Rose Report: Issue 28

Minimizing Incurred Cost Proposal Audit Risk

Every government contractor prefers to be in the low-risk pool for being audited—but contractors who are at a lower risk than their competitors can still be selected for an audit by the Defense Contract Audit Agency (DCAA). Company size and its determination of adequacy along with risk play a big factor: large government contractors that exceed $250 million in auditable dollar volume (ADV) will be audited without question, whereas contractors below that threshold may not be. Government contractors should know what guidance the DCAA is following in regards to selecting incurred cost proposals (ICEs) for audit to best prepare their incurred costs and decrease their risk.

The Current Landscape: What the DCAA Looks For

To begin their review, the DCAA uses an adequacy checklist and performs a risk assessment. The DCAA checklist of final direct and indirect incurred costs ensures compliance with the contractual agreements under Federal Acquisition Regulation (FAR). It includes approximately 50 questions, covering general and administrative expenses, overhead expenses—and more—to ensure contractors are readily prepared for an audit.

The overall risk assessment relates back to the company’s overall risk and its general operating environment. The DCAA also takes into account the past history of the company. For example, have there been past incidents within the company that would raise a red flag? Are there any risks related to the company’s operations and internal controls? What were the results of previous audits? The DCAA considers each of these questions and others before making their final determination.

Tips for Government Contractors

Government contractors should keep in mind that if it’s the first time they’ve submitted a proposal, their DCAA audit risk may be higher. It would be wise to invest in making sure that the submission is in good shape. Further, if the DCAA has determined a contractor to be low-risk in the past, that doesn’t necessarily mean the contractor remains a low-risk—even under perfect conditions, after 2 or 3 years, contractors will likely be subject to an audit again.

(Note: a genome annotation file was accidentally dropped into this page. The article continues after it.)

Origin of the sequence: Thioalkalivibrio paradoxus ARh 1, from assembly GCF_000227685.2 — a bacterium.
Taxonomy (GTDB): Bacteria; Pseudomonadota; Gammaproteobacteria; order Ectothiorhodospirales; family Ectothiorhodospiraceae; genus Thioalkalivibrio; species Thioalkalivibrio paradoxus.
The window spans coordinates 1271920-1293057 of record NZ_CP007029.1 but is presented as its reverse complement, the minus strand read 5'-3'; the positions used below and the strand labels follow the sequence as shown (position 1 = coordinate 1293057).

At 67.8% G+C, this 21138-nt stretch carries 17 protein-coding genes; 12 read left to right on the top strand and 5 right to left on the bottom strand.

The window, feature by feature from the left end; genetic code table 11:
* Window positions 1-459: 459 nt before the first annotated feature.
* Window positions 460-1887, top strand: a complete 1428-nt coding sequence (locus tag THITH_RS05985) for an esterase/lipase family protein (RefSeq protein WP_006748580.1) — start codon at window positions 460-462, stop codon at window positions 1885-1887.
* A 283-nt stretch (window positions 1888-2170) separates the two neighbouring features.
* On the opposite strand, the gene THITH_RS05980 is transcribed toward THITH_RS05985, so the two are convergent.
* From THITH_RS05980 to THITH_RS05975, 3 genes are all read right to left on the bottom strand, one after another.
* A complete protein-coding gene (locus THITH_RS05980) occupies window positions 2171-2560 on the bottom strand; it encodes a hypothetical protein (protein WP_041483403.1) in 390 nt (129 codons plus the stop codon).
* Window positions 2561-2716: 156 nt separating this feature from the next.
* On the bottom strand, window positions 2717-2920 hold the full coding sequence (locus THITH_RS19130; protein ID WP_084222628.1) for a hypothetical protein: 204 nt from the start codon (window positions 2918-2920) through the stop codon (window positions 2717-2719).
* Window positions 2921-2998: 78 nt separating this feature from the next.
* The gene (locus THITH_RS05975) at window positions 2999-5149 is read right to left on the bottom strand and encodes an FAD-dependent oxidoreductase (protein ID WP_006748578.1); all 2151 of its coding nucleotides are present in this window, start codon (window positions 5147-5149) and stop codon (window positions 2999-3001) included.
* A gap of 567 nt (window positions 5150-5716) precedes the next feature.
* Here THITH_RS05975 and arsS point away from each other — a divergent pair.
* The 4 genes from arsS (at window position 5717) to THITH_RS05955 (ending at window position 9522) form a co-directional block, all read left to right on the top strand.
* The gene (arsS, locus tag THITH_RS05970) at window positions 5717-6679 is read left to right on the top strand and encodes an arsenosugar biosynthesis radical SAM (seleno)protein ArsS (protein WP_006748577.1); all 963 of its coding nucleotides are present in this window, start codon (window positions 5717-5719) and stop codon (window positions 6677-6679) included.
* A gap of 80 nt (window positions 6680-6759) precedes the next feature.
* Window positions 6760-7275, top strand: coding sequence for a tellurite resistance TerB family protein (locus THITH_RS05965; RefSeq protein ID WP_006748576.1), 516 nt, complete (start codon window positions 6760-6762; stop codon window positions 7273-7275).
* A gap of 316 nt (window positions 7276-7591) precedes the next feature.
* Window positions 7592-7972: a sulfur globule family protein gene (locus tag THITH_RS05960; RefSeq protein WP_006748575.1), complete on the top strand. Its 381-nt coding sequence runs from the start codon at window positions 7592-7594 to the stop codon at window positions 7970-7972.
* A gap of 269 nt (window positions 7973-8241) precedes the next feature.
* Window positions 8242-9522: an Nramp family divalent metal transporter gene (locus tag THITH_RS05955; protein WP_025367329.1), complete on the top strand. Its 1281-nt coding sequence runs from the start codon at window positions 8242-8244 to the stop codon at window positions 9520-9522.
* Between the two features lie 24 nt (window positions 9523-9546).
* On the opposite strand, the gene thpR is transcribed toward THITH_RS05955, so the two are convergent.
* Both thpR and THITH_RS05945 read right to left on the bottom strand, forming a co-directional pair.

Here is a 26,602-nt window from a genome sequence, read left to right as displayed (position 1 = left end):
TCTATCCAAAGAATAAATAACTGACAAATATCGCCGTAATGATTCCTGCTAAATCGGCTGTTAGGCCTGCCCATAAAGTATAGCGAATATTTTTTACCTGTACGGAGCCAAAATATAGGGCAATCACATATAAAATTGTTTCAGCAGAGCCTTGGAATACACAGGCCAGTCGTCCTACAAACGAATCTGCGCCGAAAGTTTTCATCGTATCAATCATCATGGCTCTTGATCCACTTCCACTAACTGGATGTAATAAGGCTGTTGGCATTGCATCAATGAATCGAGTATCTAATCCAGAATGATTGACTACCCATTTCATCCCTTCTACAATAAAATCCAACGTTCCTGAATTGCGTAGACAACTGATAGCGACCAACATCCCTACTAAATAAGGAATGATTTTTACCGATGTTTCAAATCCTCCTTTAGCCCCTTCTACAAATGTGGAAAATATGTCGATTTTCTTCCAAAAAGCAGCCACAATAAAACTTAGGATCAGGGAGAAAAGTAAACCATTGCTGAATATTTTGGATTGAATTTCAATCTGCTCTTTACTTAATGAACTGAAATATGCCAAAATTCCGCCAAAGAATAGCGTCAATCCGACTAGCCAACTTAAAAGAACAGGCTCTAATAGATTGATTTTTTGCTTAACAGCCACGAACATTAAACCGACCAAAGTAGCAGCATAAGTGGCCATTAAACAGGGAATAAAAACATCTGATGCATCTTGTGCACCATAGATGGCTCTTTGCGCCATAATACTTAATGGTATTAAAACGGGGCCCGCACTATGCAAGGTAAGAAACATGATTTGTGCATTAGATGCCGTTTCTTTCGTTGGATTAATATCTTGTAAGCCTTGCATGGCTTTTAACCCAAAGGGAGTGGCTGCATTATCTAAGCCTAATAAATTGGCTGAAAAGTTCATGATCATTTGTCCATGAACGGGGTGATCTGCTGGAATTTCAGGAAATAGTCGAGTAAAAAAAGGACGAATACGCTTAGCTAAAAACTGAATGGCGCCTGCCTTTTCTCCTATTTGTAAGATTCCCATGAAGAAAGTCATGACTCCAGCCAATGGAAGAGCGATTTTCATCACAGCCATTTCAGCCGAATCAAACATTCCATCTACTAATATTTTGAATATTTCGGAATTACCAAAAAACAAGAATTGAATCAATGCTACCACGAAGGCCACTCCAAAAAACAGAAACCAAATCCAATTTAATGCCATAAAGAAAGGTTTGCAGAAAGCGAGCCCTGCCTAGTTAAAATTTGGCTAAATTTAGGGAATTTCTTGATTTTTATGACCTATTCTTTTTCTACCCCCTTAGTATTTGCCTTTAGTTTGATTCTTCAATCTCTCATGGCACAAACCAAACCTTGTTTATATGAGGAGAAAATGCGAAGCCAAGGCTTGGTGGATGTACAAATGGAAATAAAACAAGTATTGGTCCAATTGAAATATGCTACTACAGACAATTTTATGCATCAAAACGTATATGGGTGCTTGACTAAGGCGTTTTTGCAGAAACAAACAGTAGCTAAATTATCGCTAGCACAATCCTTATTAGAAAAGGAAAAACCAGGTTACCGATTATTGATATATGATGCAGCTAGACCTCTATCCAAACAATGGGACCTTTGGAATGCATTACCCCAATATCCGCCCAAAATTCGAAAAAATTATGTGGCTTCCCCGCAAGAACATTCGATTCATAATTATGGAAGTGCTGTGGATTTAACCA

Because of the DCAA’s risk-based approach, the level of scrutiny is much tighter and stricter than it’s been in the past, meaning submissions have little to no room for error. Last, when reviewing their checklists in ICE submissions, contractors must remember all of the tasks and information are interrelated. If one schedule is neglected, it’s almost guaranteed to pop up somewhere else. Pay close attention to Schedules H, I and K, use proof totals and be sure to check your math!

Before submitting an ICE, government contractors should take advantage of the adequacy checklist on the DCAA website—especially smaller contractors because they tend to have smaller accounting departments dedicated to assessing their risk for audit. This checklist is readily available for contractors to self-check their ICEs. If contractors experience significant issues using the checklist, they can work with an outside party to assist them.

Click here to see the DCAA checklist.


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